I'm using a PIN code to log on my computer. However, Num ⇩ is always turned off, even if on before shutting down my computer. This is quite annoying as I always have to retype my PIN.

I've tried the suggestions here (same as here). But with no result.
If I don't enable num lock on log in screen and use the numbers above the normal keys, num lock turns on after log on. Then it's too late, unfortunately.

So, how can I make num lock enabled by default when logging in? Thanks.

Edit: While I still want to solve this, I've figured it is not such a big problem. I will need to press some key for the "enter PIN screen" to show, and using Num ⇩ works and enables num lock. But then, still annoying if the computer was only locked (with num lock on) and I turn it off, hehe.

  • 2
    Have you considered setting it in the bios?
    – Mikhail
    Commented Oct 31, 2012 at 9:31
  • Thank you for your response. I'm unable to find any such setting in my BIOS, however. Only boot, security and some power options, even in advanced mode.
    – Matsemann
    Commented Oct 31, 2012 at 9:41
  • "press Num Lock in logon screen and then restart you system without login" - from comments under tweaks.com/windows/64867/…
    – Aprillion
    Commented Feb 7, 2015 at 11:09

4 Answers 4


Before logon, Windows will ignore the BIOS numlock setting for security reasons. In addition, Windows does not use the registry setting for num lock until after login. If you need numlock on before that, see How to Set the NUM LOCK State at Logon in Windows XP (Article is about Windows XP, but works for Windows 7, as well - I assume it is the same for Windows 8).

To do this, put in numlock.vbs:

set WshShell = CreateObject("WScript.Shell")
WshShell.SendKeys "{NUMLOCK}"

Then set it to run for the logon screen using Group Policy. You just copy numlock.vbs into the Group Policy folder. The default path for a local logon script is %SystemRoot%\System32\GroupPolicy\User Computer\Scripts\Logon.

To get the script to run (quoted from http://support.microsoft.com):

  1. Click Start, click Run, type mmc, and then click OK to start Microsoft Management Console (MMC).
  2. On the Console menu, click Add/Remove Snap-in.
  3. Click Add, click Group Policy, and then click Add.
  4. Click the appropriate Group Policy Object. The default selection is the local computer, but you can click Browse and select a different Group Policy Object.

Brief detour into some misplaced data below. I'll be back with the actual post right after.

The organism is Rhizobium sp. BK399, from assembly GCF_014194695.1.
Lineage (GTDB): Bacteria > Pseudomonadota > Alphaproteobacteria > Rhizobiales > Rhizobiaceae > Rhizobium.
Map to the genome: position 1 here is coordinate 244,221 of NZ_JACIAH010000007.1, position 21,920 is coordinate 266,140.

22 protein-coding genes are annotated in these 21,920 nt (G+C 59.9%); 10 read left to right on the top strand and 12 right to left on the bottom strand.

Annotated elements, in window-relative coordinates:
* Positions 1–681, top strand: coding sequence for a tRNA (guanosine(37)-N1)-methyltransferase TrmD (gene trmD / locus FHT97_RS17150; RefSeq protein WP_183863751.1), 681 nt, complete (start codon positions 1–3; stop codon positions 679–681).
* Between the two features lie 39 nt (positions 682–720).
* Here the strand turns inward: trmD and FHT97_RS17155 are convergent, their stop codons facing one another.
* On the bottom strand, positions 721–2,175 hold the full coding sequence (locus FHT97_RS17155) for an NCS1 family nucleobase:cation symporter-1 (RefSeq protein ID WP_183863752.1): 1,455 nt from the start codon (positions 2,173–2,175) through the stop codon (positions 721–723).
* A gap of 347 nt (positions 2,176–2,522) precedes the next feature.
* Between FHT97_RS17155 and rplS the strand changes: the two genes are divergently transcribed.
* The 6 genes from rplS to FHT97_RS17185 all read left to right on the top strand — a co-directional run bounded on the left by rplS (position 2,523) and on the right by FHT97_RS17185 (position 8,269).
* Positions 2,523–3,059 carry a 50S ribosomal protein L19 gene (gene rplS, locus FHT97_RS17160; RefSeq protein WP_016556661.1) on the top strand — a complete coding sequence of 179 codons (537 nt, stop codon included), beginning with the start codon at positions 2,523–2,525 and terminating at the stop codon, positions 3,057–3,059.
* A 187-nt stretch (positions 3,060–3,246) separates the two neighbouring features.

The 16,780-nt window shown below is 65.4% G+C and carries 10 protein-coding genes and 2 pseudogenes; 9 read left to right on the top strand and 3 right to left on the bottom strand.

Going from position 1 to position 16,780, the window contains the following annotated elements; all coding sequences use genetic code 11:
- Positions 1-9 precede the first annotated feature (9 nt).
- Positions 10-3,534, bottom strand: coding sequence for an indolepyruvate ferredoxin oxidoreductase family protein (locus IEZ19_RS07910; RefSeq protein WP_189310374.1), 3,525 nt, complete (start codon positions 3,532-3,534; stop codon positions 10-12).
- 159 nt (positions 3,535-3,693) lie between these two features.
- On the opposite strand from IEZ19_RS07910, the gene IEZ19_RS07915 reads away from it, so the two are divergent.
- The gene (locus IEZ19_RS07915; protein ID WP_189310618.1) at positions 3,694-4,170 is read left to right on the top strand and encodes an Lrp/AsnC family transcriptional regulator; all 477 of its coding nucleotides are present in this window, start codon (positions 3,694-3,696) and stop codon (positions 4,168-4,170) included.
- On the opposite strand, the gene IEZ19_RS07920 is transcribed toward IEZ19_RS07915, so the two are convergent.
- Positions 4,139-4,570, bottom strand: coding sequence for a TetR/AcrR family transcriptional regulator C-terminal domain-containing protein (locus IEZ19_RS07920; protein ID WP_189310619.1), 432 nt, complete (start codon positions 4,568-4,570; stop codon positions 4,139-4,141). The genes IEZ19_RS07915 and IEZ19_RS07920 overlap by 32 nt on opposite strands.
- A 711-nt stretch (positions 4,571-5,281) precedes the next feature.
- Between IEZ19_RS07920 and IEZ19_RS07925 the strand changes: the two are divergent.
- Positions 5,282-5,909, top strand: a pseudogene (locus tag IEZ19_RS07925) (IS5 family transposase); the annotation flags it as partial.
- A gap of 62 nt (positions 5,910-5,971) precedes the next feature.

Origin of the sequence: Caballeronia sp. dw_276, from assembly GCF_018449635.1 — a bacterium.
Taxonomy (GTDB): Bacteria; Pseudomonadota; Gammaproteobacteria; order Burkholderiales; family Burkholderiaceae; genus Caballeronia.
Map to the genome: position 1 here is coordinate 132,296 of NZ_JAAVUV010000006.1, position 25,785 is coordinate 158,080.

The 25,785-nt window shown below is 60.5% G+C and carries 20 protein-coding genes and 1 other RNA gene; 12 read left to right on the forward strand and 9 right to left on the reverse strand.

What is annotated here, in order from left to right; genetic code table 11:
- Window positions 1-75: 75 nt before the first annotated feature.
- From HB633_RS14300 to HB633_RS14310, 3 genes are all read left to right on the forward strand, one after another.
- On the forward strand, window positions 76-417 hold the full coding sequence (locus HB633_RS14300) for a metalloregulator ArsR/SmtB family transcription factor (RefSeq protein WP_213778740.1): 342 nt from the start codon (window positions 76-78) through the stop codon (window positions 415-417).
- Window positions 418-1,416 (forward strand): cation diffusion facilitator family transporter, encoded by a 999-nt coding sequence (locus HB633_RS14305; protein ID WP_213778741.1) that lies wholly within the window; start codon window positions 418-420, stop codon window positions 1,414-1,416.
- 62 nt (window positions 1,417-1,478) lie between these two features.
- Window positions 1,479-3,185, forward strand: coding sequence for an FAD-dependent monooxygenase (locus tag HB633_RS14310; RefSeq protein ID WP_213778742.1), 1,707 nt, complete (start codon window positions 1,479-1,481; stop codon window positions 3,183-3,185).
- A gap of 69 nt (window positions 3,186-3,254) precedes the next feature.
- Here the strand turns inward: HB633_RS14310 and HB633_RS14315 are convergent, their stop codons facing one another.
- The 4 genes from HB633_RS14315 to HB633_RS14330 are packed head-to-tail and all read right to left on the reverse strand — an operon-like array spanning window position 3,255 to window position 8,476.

5. Click Finish, click Close, and then click OK.
  6. In the Group Policy Management snap-in, locate the User Configuration\Windows Settings\Scripts (Logon/Logoff) folder. (You can substitute the Computer Configuration folder for the User Configuration folder.)
  7. Double-click the Logon script object, click Add, click Browse, and then click the Numlock.vbs script.
  8. Click Open, and then click OK.
  9. Click OK, and then close the Group Policy Management console.

You can set the num lock default in the registry, but it only applies after logging on.

This involves setting InitialKeyboardIndicators to 2 in [HKEY_USERS.DEFAULT\Control Panel\Keyboard].

enter image description here

NB: Setting InitialKeyboardIndicators will not work on Windows 8 if you are signed in with a Microsoft Account. It only works with a local account.


  • 1
    I've already tried that, so the value is 2 but num lock still not on when shutting down and then turning computer on again.
    – Matsemann
    Commented Oct 31, 2012 at 9:30
  • @Matsemann, try the 2nd part of my answer
    – ronalchn
    Commented Oct 31, 2012 at 9:43
  • @Matsemann, edited, it is the first part now. Use a Group Policy script which runs at logon. The script just sends num lock.
    – ronalchn
    Commented Oct 31, 2012 at 9:52
  • 1
    Wonderful idea on the GPO front. Commented Mar 2, 2013 at 16:18
  • 1
    "Windows will ignore the BIOS numlock setting for security reasons": what the HELL kind of security hole could possibly be created from defaulting Num Lock to "on"? I'm calling shenanigans on that statement without a cited source.
    – Ben
    Commented Aug 11, 2015 at 16:43

I have a 100% working answer.

  • Hit the Windows key + R to open Run.
  • Type in regedit.exe, click Ok.
  • Go to HKEY_USERS on the left hand side then DEFAULT then Control Pannel then Keyboard.
  • Right click "InitialKeyboardIndicators" and click Modify and change the value to 2147483650.
  • Then on your screen, mouse over to the bottom right hand corner to open the Search bar on the right hand side of the screen, (your Windows 8 side bar), and click Search.
  • Search for "Control Panel", go to the Control Panel.
  • Click Power Options. On the left hand side, click Choose what the power buttons do.